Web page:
Figure 4.30 shows the OLR as a function of surface pressure for a pure CO2 atmosphere subject to Martian gravity. The results span the range of surface pressure from those similar to the thin atmosphere of present Mars up to the thick atmospheres commonly hypothesized for Early Mars 6. The calculations were carried out for a fixed surface temperature of 270K, since we are
6 There is no strong reason to exclude the possibility of a substantial amount of N2 in the Early Martian atmosphere. Addition of N2 to the atmosphere would increase surface pressure and enhance CO2 absorption.
primarily interested in the question of how much CO2 there would have to be in order to warm Early Mars up to near the freezing point and permit the widespread liquid water at the surface that is seemingly demanded by the surface geology of the ancient Martian terrain. Results are shown for two different variants of the all-troposphere model. In the first, the atmosphere is on the dry CO2 ideal gas adiabat throughout its depth. This profile is inconsistent at high surface pressure, however, since it becomes supersaturated aloft. For this reason, we also include results in which the temperature profile is on the one-component condensing CO2 adiabat, which is on the dry adiabat where unsaturated but pinned to the Clausius-Clapeyron result when it becomes saturated (as in Fig. 2.6). With condensation, the surface pressure cannot be increased beyond 35.4bar at a surface temperature of 270K, since the surface becomes saturated at that point and no further CO2 can be added to the atmosphere without causing condensation. This does not pose a very significant constraint on the climate of Early Mars, however; a more important limitation is the amount of mass that could plausibly be lost from the primordial Martian atmosphere in the past four billion years. The effect of condensation aloft on OLR in essence, increases the amount of CO2 needed to warm Early Mars to the point where it is unclear that so much atmosphere could be lost.
At surface pressures comparable to that of Present Mars, the CO2 greenhouse effect reduces the OLñ by 35W/m2, and it would take 267W/m2 of absorbed solar radiation to maintain a surface temperature of 270K. The required solar heating is well below the 440W/m2 solar forcing at the subsolar point. Assuming the OLñ to scale with the fourth power of temperature for fixed surface pressure, this would support a temperature of 301K at the subsolar point, in contrast with a temperature of 292K in the absence of the atmospheric greenhouse effect. The atmosphere exerts only a modest warming effect on the surface temperature of Present Mars. To be sure, most of the planet is much colder; the absorbed solar flux averaged over the surface of the planet is only 110W/m2, which supports a temperature of 216K with the greenhouse effect and 210K without. Recall, however, that the planetary mean budget is not very meaningful on a planet like Present Mars with no ocean and little atmosphere to average out the diurnal variations. A thin layer of the rocky surface will be quite warm within a circle centered on the subsolar point, but the nightside surface falls to temperatures well below 216K.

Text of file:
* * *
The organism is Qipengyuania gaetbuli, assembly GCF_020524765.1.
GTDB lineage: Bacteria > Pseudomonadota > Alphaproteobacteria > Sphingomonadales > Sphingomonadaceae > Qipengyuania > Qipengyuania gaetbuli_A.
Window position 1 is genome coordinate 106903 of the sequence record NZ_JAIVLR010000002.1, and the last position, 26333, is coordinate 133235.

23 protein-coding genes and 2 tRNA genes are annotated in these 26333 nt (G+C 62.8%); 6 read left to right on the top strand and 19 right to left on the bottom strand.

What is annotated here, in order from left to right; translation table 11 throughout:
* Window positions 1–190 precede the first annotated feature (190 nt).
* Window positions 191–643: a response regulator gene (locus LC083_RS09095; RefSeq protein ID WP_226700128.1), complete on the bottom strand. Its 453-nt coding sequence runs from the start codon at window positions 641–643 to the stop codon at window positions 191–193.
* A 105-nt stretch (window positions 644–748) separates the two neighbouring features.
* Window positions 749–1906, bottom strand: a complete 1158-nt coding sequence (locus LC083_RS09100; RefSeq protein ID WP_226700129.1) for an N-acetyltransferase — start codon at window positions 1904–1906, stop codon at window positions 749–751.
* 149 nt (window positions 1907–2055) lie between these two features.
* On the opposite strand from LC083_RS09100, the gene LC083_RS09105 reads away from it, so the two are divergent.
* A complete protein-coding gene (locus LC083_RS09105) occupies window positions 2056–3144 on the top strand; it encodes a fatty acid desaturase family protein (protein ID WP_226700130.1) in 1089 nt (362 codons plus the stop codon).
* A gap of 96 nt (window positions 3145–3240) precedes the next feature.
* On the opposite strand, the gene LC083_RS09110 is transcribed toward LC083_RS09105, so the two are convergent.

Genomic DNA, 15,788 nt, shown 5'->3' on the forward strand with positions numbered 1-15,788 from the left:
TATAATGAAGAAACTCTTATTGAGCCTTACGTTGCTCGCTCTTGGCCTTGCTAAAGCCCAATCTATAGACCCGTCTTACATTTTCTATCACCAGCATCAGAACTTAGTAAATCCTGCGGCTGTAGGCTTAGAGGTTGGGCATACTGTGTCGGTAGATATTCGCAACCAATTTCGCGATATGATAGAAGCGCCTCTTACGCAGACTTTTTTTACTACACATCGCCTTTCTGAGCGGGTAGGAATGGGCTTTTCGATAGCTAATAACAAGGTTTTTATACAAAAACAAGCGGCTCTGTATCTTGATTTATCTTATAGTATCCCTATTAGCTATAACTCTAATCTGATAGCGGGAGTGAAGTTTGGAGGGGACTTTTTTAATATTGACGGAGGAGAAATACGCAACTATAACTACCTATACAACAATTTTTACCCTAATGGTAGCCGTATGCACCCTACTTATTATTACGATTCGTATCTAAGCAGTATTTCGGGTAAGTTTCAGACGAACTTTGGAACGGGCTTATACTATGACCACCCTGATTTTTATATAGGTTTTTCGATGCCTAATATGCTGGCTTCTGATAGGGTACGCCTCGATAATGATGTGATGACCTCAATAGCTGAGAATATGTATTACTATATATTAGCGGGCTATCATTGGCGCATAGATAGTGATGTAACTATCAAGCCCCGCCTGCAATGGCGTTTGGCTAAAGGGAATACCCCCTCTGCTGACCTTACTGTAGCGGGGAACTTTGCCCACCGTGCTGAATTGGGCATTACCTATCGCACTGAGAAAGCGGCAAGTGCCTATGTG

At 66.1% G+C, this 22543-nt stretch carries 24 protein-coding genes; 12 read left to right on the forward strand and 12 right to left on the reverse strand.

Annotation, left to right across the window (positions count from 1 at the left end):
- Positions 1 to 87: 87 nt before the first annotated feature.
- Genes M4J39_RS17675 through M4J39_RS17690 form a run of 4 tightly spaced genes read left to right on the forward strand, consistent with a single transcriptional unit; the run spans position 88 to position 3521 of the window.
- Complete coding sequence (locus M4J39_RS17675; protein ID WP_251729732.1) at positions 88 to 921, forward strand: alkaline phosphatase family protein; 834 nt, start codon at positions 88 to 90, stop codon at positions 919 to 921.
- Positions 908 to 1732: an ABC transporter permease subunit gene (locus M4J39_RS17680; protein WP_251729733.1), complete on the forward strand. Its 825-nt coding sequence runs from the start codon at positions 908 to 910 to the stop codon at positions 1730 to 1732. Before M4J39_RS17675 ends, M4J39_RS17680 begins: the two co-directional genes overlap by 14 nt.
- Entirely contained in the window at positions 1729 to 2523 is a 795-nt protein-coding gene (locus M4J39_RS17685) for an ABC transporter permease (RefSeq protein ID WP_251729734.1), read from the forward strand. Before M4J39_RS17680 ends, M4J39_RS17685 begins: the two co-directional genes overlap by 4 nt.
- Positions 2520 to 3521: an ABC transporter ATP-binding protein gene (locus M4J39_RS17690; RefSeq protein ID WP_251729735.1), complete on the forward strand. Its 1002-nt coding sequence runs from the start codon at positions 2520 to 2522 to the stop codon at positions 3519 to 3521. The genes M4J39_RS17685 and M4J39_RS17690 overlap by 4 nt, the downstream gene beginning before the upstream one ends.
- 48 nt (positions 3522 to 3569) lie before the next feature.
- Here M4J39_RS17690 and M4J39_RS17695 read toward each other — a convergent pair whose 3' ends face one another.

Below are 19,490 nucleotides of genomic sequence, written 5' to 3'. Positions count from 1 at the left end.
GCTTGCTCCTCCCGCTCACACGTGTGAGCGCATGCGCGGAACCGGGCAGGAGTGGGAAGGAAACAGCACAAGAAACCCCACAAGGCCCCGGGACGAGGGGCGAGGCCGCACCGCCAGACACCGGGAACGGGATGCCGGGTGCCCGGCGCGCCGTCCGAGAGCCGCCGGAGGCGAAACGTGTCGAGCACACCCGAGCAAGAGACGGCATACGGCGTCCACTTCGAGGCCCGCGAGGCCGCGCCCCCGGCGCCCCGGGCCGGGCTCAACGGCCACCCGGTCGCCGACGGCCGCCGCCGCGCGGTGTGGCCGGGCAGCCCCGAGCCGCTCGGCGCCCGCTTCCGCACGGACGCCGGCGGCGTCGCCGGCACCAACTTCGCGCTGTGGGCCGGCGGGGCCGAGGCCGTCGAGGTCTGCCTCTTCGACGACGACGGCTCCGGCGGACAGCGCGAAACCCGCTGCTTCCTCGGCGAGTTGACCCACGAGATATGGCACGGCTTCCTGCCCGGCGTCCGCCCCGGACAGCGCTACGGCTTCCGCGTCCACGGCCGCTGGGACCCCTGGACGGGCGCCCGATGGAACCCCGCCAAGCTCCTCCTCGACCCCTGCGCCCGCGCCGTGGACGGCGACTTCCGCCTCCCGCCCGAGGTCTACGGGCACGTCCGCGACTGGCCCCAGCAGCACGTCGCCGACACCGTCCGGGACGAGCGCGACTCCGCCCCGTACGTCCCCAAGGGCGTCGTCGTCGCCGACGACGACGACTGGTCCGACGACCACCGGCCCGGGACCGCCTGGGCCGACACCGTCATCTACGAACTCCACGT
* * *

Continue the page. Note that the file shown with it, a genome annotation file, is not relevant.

At higher CO2, the OLñ decreases, approximately logarithmically in surface pressure for pressures above 104Pa. At pressures above 1bar, however, condensation becomes important, and the consequent increase in temperature aloft limits the decline of OLR This limitation is quite important for the climate of Early Mars. Taking into account the relatively high albedo caused by molecular reflection from a thick CO2 atmosphere, the absorbed solar radiation for Early Mars at a time when the solar flux is 30% reduced compared to today is about 70W/m2. This would be sufficient to sustain a 270K surface temperature with a surface pressure of 3.6bar if it weren't for the effects of condensation. When condensation is taken into account, however, fully 10 bars of CO2 are necessary to bring the surface temperature up to 270K 7. In fact, given the increase in albedo associated with scattering of solar radiation in a 10bar atmosphere, even 10bars is likely to prove insufficient. The effect of atmospheric scattering on albedo will be quantified in Chapter 5. In that chapter we will also discuss the potential for the scattering greenhouse effect from CO2 ice clouds to warm Early Mars. As time progresses toward the present, and the Sun gets brighter, it becomes progressively easier to warm Mars to the point where liquid water can persist at the surface. The climate history of Mars is a race between the brightening Sun and the loss of atmosphere, which seems to have been lost by the latter.
7The implications of CO2 condensation for the gaseous greenhouse effect on Early Mars were first discussed in: Kasting JF 1991, Icarus 94. The reader is also referred there for a more comprehensive treatment of the radiative transfer problem, including the effects of water vapor and a stratosphere. The conclusions are broadly similar to those based on our homebrew radiation model
T = 270K, Mars gravity
T = 270K, Mars gravity